A customer recently approached the shop to create an eye-catching graphic for a presentation. Johnson suggested using Promo Blocks—a popular promotional tool—to construct a 27-inch image. The new VersaCAMM was deployed to print a large decal featuring the company logo and related text. It was trimmed using the technology’s print-to-cut feature and applied to the blocks.


“Doing a one-off job like this with screenprinters would’ve been cost prohibitive,” says Johnson.


Gardino cites the Mimaki CJV30 series as the company’s best-selling print-to-cut solution. “We used to sell our combinations—one machine to print, one to cut. These are efficient when dealing with large volumes. So we paired the JV33 with our CG and FX series cutters. That was the preferred combination for production companies. Those sold steadily for four or five years before we added the printer/cutters to our product line.”


“In the latest model, we added silver ink and white, and that seems to be going over well,” adds Gardino. “For a small investment—in the $20,000 range—PSPs increase efficiency and add capabilities.”


Mutoh—which recently debuted the ValueJet 1324 and 1624—suggests pairing them with its Kona cutters, available in 30-, 55-, and 65-inch configurations.


“Unlike some companies, Mutoh offers the print/cut solution with two products instead of one. Both are inexpensive, and don’t disrupt the operator’s print flow. We’ve found that the workflow of these two products is extremely popular, easy to use, and maintain,” suggests Pugh.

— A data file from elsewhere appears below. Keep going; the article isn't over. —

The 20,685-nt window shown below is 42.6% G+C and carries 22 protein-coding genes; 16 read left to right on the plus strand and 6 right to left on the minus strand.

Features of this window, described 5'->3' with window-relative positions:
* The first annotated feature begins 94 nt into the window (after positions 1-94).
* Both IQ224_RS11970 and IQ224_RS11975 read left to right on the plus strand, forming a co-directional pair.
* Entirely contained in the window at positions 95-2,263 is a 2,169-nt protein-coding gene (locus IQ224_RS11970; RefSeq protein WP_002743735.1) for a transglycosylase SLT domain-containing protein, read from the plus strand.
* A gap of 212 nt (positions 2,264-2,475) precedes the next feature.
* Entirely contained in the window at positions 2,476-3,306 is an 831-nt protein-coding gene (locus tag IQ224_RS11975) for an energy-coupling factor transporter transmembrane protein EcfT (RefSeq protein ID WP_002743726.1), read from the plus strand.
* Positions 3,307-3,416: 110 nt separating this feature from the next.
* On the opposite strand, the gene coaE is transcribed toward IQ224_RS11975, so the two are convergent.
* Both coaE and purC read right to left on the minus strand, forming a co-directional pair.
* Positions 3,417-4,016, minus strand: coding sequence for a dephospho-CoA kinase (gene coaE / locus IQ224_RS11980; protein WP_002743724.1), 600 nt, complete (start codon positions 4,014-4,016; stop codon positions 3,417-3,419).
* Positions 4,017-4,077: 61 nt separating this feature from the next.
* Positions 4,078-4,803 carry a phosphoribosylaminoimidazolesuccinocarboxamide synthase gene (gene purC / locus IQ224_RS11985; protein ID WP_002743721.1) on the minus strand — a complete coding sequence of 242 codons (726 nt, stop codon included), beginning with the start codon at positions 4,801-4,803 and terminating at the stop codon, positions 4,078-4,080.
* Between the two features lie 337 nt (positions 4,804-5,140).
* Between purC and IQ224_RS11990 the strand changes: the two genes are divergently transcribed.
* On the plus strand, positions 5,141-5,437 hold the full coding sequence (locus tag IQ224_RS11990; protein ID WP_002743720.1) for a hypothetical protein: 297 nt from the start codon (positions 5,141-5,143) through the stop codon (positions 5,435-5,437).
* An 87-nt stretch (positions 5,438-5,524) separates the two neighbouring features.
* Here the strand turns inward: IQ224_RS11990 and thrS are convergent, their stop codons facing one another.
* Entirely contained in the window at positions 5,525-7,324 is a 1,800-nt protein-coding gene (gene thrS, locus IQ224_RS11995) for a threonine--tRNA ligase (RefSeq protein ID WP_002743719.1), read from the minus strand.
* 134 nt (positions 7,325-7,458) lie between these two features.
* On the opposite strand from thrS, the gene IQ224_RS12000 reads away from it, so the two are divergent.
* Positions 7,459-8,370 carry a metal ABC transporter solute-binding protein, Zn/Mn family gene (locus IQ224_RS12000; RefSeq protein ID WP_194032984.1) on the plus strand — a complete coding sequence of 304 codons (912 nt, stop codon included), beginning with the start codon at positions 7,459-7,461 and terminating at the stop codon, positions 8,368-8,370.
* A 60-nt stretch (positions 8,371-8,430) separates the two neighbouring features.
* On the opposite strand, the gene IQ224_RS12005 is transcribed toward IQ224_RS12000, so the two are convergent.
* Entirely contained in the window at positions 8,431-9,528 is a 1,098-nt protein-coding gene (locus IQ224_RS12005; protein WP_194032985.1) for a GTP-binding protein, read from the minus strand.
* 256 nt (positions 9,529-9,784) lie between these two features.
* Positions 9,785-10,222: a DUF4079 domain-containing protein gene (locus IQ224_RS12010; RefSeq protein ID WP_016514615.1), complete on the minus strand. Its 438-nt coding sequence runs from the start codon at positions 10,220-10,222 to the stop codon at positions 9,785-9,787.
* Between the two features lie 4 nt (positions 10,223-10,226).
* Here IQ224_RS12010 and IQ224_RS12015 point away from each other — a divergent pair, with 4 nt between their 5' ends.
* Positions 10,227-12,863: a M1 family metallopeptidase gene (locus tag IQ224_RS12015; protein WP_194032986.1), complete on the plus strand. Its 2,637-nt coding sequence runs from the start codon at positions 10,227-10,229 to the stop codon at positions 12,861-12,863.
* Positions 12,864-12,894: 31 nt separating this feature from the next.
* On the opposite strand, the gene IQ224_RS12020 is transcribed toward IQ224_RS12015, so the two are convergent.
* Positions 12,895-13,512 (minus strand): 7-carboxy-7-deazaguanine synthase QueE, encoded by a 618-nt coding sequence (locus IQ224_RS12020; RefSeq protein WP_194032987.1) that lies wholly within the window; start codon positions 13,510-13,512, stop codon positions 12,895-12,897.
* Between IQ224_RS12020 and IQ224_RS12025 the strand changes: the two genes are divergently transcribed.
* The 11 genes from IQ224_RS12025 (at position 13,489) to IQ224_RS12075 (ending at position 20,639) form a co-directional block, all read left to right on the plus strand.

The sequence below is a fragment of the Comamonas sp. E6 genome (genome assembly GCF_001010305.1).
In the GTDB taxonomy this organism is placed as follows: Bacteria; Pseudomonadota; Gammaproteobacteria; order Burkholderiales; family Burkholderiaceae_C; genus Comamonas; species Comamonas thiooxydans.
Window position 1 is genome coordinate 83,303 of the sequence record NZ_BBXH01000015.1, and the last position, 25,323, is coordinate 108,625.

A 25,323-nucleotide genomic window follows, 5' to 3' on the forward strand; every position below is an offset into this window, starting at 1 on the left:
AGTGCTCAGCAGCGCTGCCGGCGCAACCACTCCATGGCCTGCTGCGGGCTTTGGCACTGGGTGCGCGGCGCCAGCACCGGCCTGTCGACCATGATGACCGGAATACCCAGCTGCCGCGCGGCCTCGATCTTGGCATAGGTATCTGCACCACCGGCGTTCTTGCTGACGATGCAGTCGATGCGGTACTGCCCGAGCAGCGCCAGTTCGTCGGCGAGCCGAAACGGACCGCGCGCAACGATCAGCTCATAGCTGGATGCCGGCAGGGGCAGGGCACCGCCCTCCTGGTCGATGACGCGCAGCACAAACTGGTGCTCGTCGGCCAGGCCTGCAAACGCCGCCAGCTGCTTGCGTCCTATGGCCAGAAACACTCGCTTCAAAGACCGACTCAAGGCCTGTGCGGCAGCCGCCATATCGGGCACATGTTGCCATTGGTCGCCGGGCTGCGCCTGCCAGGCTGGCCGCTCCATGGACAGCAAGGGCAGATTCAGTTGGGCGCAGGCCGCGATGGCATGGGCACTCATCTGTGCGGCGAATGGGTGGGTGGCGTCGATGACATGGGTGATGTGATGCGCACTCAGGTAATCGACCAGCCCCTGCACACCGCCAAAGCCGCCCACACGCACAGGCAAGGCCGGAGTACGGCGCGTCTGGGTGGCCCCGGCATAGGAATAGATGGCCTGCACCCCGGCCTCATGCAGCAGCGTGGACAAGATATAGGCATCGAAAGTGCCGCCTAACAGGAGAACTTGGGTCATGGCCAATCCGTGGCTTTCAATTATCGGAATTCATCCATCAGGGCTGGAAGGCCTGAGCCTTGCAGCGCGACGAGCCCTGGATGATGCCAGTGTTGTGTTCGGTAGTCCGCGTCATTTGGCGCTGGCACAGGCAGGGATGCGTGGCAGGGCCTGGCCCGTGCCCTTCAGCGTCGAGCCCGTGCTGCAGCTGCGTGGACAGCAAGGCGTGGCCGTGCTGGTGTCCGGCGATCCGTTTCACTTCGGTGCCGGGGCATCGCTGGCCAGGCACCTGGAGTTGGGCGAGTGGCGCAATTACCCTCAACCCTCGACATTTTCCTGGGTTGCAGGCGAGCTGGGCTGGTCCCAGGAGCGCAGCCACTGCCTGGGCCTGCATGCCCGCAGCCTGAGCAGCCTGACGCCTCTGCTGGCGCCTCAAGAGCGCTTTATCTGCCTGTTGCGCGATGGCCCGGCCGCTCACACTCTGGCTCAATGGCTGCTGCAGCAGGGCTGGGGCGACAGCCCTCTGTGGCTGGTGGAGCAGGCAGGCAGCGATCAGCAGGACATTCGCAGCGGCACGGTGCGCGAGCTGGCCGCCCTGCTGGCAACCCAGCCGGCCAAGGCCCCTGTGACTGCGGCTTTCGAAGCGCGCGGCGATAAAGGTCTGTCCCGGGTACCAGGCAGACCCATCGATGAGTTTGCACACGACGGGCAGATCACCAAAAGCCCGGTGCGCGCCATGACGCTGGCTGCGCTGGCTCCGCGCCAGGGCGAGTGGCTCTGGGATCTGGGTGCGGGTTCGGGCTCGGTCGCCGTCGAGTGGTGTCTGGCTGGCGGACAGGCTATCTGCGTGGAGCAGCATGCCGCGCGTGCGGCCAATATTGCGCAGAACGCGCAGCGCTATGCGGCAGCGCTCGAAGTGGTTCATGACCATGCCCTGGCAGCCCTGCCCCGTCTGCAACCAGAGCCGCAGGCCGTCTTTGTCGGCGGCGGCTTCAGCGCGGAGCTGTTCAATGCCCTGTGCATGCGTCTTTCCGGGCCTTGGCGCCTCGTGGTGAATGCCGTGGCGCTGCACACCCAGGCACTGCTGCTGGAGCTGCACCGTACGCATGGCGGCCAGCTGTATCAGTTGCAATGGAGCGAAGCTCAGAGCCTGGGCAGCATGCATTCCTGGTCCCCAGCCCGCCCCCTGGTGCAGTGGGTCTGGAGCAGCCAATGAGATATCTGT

Zünd America, Inc. celebrates great success with its G3 series, particularly with the G3 XL model, according to Pete Alsten, product manager, Zünd. The Zünd G3 series is comprised of ten models. Among the tool set are universal cutting, kiss-cutting, oscillating electric and pneumatic, 45-degree bevel-cut, V-cut, driven- and power-rotary, creasing, universal drawing, Raster Braille, and 1kW router tools.


Reto Woodtli, GM, Zünd, suggests that when it comes to digital finishing, the machine’s speed is only one factor. “For us,” he explains, “the key is not just the machine speed, but the overall throughput, which includes time spent on setting up for new materials and changing tools.”


Océ North America partnered with Zünd to manufacture the Océ ProCut line of cutting systems, which blends ten models of Zünd tables and modular tool design with Océ workflow software.


“Our most popular model is the Océ ProCut 2500 L,” notes Paar. “The 70x98-inch table size makes it well suited to finishing standard four- by eight-foot board sizes.”


“Where Océ is involved in furthering the technology is in bringing to market software that enables easier integration of finishing into the overall workflow. This is achieved by the Océ ProCut Prepress software that enables paths defined in Adobe Illustrator to be easily assigned to functions at the finishing stage, such as routing, cutting, and creating,” remarks Paar.


EskoArtwork’s workflow software—which ensures that die-less cutting contours match printed images perfectly—is one of the compelling features that have enabled the broad market success of the i-XL and i-XP models of Kongsberg finishing tables, a fit for lower and higher production volumes, respectively.


“The software utilized in the Kongsberg tables—i-cut 7.1—integrates with RIP software to ensure integration between the print and cut portions of the workflow. This software is also part of the i-cut Suite, which includes a preflighting and layout tool,” shares Bill Hartman, VP, marketing, sign and display solutions, EskoArtwork.


A Quality Reputation